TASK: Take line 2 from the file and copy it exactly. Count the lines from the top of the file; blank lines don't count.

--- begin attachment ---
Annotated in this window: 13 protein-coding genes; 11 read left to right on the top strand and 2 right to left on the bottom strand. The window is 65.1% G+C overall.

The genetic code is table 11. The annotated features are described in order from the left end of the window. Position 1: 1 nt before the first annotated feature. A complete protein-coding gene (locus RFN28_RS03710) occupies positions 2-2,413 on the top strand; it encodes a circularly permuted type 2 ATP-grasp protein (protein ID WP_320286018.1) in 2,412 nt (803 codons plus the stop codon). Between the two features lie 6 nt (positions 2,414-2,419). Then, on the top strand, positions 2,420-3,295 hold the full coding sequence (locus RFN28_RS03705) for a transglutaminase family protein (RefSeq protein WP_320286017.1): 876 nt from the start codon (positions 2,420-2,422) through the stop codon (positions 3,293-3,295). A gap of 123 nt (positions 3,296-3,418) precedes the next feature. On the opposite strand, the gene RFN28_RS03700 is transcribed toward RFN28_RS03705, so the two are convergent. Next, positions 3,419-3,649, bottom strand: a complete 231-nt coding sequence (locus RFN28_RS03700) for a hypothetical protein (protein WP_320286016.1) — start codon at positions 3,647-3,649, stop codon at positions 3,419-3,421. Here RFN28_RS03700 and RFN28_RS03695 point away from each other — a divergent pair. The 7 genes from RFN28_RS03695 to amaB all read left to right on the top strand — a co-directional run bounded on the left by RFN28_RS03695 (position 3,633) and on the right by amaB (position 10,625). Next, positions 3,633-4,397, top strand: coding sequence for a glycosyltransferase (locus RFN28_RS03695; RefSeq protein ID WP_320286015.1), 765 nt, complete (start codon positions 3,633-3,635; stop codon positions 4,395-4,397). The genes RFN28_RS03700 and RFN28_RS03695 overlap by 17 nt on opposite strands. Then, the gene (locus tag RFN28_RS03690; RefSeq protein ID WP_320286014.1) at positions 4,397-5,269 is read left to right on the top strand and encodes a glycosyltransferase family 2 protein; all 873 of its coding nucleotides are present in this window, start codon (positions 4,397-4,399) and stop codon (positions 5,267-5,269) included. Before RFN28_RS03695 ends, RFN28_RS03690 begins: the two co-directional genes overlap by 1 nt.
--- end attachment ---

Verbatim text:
The genetic code is table 11. The annotated features are described in order from the left end of the window. Position 1: 1 nt before the first annotated feature. A complete protein-coding gene (locus RFN28_RS03710) occupies positions 2-2,413 on the top strand; it encodes a circularly permuted type 2 ATP-grasp protein (protein ID WP_320286018.1) in 2,412 nt (803 codons plus the stop codon). Between the two features lie 6 nt (positions 2,414-2,419). Then, on the top strand, positions 2,420-3,295 hold the full coding sequence (locus RFN28_RS03705) for a transglutaminase family protein (RefSeq protein WP_320286017.1): 876 nt from the start codon (positions 2,420-2,422) through the stop codon (positions 3,293-3,295). A gap of 123 nt (positions 3,296-3,418) precedes the next feature. On the opposite strand, the gene RFN28_RS03700 is transcribed toward RFN28_RS03705, so the two are convergent. Next, positions 3,419-3,649, bottom strand: a complete 231-nt coding sequence (locus RFN28_RS03700) for a hypothetical protein (protein WP_320286016.1) — start codon at positions 3,647-3,649, stop codon at positions 3,419-3,421. Here RFN28_RS03700 and RFN28_RS03695 point away from each other — a divergent pair. The 7 genes from RFN28_RS03695 to amaB all read left to right on the top strand — a co-directional run bounded on the left by RFN28_RS03695 (position 3,633) and on the right by amaB (position 10,625). Next, positions 3,633-4,397, top strand: coding sequence for a glycosyltransferase (locus RFN28_RS03695; RefSeq protein ID WP_320286015.1), 765 nt, complete (start codon positions 3,633-3,635; stop codon positions 4,395-4,397). The genes RFN28_RS03700 and RFN28_RS03695 overlap by 17 nt on opposite strands. Then, the gene (locus tag RFN28_RS03690; RefSeq protein ID WP_320286014.1) at positions 4,397-5,269 is read left to right on the top strand and encodes a glycosyltransferase family 2 protein; all 873 of its coding nucleotides are present in this window, start codon (positions 4,397-4,399) and stop codon (positions 5,267-5,269) included. Before RFN28_RS03695 ends, RFN28_RS03690 begins: the two co-directional genes overlap by 1 nt.